In these equations, in addition to \textit{ret}_{t} and \textit{fpi}_{t} which have been defined previously, ε is the serially uncorrelated random error term; m is the optimal lag length; and d_{\max}is the maximum order of integration. The statistical significance of \gamma_{1i} indicates that causality runs from FPI to stock market returns, whereas the statistical significance of \textit {β}_{2i} denotes causality running from stock market returns to FPI.

III. Empirical findings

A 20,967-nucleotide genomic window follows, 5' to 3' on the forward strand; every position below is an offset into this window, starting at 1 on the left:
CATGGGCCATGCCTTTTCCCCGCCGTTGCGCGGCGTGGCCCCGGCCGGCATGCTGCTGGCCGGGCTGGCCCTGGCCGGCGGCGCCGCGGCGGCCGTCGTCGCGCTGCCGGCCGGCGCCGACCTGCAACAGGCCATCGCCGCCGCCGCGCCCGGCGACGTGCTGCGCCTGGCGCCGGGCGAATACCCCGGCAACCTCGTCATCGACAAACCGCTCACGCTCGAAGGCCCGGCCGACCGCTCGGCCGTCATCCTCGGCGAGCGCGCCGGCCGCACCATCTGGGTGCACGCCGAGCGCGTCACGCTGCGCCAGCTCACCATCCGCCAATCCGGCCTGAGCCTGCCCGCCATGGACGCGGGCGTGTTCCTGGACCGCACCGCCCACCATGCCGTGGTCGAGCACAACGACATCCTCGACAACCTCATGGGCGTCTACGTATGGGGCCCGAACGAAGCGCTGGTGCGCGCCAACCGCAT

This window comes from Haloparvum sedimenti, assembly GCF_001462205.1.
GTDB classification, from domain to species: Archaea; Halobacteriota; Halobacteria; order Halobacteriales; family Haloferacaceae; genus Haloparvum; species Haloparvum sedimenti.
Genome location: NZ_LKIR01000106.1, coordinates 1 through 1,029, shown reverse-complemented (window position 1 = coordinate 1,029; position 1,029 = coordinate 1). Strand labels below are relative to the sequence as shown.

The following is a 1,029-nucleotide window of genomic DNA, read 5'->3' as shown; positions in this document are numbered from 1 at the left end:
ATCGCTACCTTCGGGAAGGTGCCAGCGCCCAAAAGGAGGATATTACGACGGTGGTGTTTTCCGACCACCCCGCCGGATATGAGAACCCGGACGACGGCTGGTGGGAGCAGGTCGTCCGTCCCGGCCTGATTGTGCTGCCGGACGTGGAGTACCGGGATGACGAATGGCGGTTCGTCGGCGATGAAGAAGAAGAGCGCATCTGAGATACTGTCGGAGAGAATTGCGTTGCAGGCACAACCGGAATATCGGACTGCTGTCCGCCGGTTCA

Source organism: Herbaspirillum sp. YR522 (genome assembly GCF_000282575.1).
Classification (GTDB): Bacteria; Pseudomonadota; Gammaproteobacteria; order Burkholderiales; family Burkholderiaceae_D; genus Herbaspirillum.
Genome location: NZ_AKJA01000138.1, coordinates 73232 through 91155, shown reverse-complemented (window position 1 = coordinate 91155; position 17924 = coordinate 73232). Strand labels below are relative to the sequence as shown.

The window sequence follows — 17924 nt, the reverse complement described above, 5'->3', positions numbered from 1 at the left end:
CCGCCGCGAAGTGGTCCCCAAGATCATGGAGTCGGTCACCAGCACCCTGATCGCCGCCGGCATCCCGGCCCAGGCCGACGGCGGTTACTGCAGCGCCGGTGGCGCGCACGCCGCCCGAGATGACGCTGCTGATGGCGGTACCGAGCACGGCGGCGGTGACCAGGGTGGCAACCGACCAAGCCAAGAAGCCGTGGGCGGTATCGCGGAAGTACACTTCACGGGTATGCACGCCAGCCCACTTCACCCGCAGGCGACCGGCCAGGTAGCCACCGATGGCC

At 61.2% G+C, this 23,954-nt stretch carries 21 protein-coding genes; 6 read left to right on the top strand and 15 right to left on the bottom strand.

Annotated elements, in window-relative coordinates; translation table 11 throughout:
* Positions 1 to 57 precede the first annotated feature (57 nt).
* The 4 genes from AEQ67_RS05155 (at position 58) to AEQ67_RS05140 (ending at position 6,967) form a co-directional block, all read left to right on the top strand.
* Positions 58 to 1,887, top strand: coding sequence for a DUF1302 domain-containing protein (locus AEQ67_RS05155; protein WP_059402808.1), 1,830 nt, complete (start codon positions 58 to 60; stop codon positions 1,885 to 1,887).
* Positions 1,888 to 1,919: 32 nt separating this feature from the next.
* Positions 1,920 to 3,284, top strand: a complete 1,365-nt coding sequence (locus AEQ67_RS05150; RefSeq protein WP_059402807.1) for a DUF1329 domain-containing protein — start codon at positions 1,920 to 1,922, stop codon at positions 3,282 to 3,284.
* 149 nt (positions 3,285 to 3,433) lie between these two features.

Table 1 contains the Narayan & Popp (2010) unit root test results. The findings are: \textit{ret}_{t} is stationary at levels in all sample periods. On the other hand, \textit{fpi}_{t} is stationary only in levels in the full sample and non-stationary in the pre-COVID-19 and COVID-19 periods. The implication is that the integration order of variables is mixed for COVID-19 and pre-COVID-19 sample periods. Hence, in the subsequent analysis the maximum order of integration is treated as 1 (d_{\max} = 1). After identifying the maximum order of integration, the appropriate lag length should be chosen. As per the Akaike information criterion and Schwarz information criterion, the lag length of 5 is chosen. At this lag length the VAR is autocorrelation free and is stable. Table 2 contains associated results. It can be observed that the null hypothesis that FPI does not Granger cause stock market returns and vice versa cannot be rejected during the pre-COVID-19 period, implying no causal relation between the two variables. During the COVID period, however, the null hypothesis that FPI does not cause stock market returns is rejected, indicating that FPI improves predictability of stock market returns. This indicates that the FPI withdrawal during the COVID-19 outbreak led to a significant decline of the Indian stock market. In the case of the full sample period, the same finding is also observed.